Review: Xor: The Shape of Darkness by Moshe Sipper
At the Other End: On his twelfth birthday Lewis Nash comes home from school to find that his house has blown up to smithereens, killing his father. Having lost his mother in an accident four years earlier, Lewis realizes he is now an orphan — but he has no time to dwell on it. The moment he gets off the school bus a fearsome wolf-man tries to grab him. The boy is saved in the nick of time by Master Long, who reveals to him that he’s a Shaper from a place called Xor, which is being devoured by the Realm Pirates. Lewis learns that he must do his utmost to become the powerful Shaper he was destined to be.
Because, it would seem, he’s the one and only chance Xor has.
Moshe Sipper is a Professor of Computer Science at Ben-Gurion University of the Negev, Israel. He received his B.A. degree from the Technion—Israel Institute of Technology, and his M.Sc. and Ph.D. degrees from Tel Aviv University, all in computer science. During 1995–2001 he was a Senior Researcher at the Swiss Federal Institute of Technology in Lausanne
Moshe Sipper has recently published his first novel, Xor: The Shape of Darkness, recounting the adventures of Lewis Nash who, on his twelfth birthday, discovers he's a Shaper from Xor. He also writes short-short science fiction and fantasy stories, available at the blog site To Make a Long Story Short.
As we start the story, the blurb is used as like a mini prologue, skipping over those parts and getting straight into the story, into the world of Xor. Although it's not a straight skip, the information provided in the blurb is a little repeated, without going into too much detail, getting straight into the story.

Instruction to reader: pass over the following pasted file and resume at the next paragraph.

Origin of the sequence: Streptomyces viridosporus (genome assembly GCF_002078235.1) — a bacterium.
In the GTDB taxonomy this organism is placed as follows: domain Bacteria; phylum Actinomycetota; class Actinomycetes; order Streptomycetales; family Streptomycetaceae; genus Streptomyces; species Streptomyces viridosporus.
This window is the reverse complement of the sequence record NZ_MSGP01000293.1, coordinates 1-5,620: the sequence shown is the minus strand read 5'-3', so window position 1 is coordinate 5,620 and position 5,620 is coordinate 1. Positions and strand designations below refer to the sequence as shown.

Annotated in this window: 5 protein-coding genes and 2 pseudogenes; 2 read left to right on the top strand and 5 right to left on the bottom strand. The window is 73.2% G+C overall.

A good pacing is used throughout the whole story, from start to finish we are on one wavelength and are also constantly being pulled through. It is not a desperate pull through the novel, but imagine it like you are following a friend around. It is calm and we are relaxed, not forced to push ourselves but to take our time, to soak up this world, what's happening and think about everything.
I find it annoying sometimes when everyone keeps saying "he is such a smart boy" about Lewis, and are in awe of him. This is one factor that makes you immediately recognise that it is a middle grade novel, among other things that give this away as well. The other characters that help and follow Lewis all marvel at the fact that he is such a smart boy, yet Lewis doesn't know a lot of things, such as what clones are or what a black hole is. Everyone says he is such a smart boy after he says an obvious fact that has either already been said or is common knowledge.
I didn't expect that ending. It made me go "WOW!". Also bringing forth a hidden meaning to all middle-grades and other that read this. You don't expect for there to be a hidden meaning, but when it is stated at the end, everything click into place.
This novel was received for review via the author. This review is entirely my own, no bribery or any deals have been made to sway this review or change my personal opinion of the novel.